Unfortunately for the people of Scottsville, the soldiers have not been paid in quite a while so they improvised when it came to buying food. ( Example: one farmer gave him apples, found and shelled two bushels of corn, borrowed a horse, found some mutton,)

Lieutenant Smith wrote home describing his life in Scottsville. All in all, he said, he couldn’t complain and seemed almost embarrassed by his good fortune. He told his wife that he had fresh butter, dried peaches, which “ are royal stewed.” He had a quart of sorghum, sassafras tea, peach pies, and apples to fry, wheat bread and flour for gravy. He even had fresh pork that one of the men had given him. “ We have come nearer living like we used to at home today than ever before.”

At Scottsville, several officers took it upon themselves to enhance the training of the enlisted men and officers in the school of the soldier. Major Henry M. Carr organized a school of instruction, taught tactics, and included a short course in the skirmish drill. The Majors soldiers claimed to be the best drilled regiment in the division. The artillery, at least the 18th Indiana Battery, got in both training and target practice. As a part of their training, they fought a mock battle with the 70th Indiana Infantry, firing 125 rounds of blank ammunition in the process.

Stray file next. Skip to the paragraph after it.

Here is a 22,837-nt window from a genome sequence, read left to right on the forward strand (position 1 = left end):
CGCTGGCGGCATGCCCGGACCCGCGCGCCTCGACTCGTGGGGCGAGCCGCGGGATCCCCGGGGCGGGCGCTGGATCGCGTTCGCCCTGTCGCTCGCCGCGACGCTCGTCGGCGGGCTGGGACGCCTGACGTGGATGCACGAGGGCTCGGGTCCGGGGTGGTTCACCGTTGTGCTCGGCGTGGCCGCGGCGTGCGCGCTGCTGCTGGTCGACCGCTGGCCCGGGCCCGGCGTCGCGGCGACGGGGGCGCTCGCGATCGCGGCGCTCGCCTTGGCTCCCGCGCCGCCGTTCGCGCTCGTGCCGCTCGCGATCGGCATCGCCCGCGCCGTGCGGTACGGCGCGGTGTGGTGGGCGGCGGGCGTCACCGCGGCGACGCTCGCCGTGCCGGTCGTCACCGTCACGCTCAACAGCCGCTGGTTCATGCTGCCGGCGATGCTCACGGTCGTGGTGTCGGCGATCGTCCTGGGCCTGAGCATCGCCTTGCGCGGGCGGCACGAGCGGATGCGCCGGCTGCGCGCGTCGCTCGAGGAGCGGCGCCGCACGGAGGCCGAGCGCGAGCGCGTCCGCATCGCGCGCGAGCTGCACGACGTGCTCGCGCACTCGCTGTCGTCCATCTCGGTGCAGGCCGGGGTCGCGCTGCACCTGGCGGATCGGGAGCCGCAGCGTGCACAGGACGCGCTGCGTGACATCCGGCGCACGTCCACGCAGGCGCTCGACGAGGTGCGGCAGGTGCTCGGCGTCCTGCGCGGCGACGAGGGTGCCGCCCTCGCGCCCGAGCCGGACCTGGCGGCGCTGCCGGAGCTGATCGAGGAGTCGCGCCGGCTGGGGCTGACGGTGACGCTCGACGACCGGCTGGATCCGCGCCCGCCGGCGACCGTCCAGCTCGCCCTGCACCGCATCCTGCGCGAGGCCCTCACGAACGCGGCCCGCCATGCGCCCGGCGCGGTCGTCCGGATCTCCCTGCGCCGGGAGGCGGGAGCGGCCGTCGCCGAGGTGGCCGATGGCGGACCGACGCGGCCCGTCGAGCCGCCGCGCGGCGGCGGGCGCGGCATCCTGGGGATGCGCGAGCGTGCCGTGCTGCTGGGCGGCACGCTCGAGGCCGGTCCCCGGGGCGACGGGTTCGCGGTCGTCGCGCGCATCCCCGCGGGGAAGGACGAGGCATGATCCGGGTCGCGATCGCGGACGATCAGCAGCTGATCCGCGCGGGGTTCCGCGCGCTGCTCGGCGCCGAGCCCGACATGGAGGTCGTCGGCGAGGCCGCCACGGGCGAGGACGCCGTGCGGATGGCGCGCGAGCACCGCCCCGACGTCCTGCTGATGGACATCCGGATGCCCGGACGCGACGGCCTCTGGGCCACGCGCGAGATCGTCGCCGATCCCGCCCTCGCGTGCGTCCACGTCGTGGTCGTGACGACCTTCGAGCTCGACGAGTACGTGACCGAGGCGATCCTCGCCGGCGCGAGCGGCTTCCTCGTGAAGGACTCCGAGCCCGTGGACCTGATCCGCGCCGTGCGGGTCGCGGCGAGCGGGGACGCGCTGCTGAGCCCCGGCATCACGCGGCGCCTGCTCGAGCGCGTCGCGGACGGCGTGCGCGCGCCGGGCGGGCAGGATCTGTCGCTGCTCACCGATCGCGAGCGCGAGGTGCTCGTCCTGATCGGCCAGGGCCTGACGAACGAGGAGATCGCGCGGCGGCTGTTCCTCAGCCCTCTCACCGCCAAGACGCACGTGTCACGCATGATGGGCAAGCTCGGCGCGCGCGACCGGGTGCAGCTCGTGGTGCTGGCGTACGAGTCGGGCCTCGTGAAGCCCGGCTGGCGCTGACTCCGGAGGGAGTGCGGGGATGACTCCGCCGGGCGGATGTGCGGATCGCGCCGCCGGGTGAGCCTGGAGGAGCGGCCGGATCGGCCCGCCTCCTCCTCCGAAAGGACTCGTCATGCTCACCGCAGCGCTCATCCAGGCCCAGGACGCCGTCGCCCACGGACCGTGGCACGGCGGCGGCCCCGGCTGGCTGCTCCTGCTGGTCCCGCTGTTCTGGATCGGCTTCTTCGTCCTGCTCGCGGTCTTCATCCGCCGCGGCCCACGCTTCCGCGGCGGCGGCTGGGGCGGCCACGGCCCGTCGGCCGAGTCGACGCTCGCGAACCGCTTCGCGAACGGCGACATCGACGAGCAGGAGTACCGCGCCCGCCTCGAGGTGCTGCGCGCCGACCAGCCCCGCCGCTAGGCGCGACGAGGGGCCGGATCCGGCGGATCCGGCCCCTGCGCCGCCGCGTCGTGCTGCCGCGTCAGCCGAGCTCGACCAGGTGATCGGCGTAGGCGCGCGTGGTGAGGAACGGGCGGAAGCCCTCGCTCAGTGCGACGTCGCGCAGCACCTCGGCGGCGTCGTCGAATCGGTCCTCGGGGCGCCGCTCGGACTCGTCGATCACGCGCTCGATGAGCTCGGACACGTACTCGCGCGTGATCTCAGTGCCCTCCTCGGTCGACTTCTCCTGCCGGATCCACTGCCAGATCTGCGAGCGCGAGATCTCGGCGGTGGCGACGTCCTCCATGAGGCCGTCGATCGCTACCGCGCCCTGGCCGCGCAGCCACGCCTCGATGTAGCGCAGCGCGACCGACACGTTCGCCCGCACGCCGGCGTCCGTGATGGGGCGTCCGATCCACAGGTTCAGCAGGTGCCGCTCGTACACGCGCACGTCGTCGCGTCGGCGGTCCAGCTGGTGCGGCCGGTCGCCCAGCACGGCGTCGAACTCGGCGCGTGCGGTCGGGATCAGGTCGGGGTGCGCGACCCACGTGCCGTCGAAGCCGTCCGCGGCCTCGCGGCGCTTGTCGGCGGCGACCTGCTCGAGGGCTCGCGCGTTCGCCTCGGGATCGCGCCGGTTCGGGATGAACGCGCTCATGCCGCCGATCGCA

During the weeks in Scottsville, sickness took its toll on the soldiers. The regimental surgeon fought illness and disease. It was a fight they often lost; thousands of men died of diseases, like measles, mumps, chicken pox, and typhoid during the civil war, many more than in battle. When the regiments arrived in Scottsville many men were run down and ill. At least one soldier died in camp at Scottsville. His grave is in the old city cemetery. The time spent in Scottsville was not sufficient to allow all of the sick to heal. Dumont’s inspector/ general was forced to impress a number of wagons to take the ill to Tennessee. Men too sick to walk rode in the wagons, which were at the end of the long blue column.